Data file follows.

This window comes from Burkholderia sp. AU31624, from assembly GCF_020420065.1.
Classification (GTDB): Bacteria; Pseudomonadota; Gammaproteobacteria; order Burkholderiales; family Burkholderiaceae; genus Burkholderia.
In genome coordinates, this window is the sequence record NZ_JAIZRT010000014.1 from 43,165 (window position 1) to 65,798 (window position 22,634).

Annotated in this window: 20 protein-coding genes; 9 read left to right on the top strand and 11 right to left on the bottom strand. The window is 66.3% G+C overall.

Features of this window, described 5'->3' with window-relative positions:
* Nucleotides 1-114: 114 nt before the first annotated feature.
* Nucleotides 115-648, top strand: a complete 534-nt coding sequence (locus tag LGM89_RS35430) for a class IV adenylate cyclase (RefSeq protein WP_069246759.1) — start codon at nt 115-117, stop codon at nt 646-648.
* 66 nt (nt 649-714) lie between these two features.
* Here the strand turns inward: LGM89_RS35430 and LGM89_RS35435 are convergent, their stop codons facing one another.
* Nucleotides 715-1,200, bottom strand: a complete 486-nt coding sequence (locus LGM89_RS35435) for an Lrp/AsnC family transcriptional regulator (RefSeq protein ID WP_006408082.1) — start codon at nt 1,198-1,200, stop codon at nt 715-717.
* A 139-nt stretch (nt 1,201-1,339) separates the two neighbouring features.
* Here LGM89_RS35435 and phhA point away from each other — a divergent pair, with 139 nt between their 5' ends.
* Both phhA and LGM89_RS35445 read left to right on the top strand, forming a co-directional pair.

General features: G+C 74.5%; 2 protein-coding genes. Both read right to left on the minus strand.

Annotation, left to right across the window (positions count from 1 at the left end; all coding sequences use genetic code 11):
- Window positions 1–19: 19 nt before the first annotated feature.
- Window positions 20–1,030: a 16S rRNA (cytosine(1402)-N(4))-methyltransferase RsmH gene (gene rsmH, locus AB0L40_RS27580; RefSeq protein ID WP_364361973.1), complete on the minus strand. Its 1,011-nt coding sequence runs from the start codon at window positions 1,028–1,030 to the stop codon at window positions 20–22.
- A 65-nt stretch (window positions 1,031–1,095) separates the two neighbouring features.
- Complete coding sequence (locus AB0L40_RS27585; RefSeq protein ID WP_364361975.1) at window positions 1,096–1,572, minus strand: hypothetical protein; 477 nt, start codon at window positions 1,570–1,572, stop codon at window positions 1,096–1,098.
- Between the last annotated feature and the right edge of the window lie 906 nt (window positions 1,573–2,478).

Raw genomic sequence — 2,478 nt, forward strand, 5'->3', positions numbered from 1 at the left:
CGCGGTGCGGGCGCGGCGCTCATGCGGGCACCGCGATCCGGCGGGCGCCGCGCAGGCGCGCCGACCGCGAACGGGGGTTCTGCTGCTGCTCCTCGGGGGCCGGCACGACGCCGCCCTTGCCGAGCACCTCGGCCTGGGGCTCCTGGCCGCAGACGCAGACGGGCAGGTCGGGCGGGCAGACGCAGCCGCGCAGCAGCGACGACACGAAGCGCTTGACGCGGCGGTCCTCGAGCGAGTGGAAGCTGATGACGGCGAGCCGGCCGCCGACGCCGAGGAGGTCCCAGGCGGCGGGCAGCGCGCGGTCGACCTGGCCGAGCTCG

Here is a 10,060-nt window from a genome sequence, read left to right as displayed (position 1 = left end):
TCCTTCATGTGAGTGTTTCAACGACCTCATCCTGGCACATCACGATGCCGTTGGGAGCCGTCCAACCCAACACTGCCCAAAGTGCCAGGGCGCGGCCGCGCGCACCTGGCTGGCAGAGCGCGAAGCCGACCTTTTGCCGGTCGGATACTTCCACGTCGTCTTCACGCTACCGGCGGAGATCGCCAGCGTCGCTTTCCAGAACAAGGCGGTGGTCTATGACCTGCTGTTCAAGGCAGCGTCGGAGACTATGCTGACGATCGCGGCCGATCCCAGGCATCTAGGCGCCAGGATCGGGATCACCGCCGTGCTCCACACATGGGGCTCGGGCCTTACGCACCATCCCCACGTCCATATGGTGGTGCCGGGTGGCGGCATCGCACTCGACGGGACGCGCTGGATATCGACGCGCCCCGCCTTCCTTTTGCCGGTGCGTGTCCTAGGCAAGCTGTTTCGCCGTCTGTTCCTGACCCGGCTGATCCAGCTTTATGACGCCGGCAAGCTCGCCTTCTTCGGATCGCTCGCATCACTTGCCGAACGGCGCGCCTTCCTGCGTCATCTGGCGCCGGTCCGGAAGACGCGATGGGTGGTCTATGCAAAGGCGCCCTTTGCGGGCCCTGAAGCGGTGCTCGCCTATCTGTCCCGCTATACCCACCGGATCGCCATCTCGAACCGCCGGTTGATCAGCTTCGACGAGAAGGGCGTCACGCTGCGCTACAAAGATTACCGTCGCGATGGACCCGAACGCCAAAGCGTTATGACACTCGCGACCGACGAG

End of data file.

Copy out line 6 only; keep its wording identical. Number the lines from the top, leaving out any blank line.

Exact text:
* Nucleotides 1-114: 114 nt before the first annotated feature.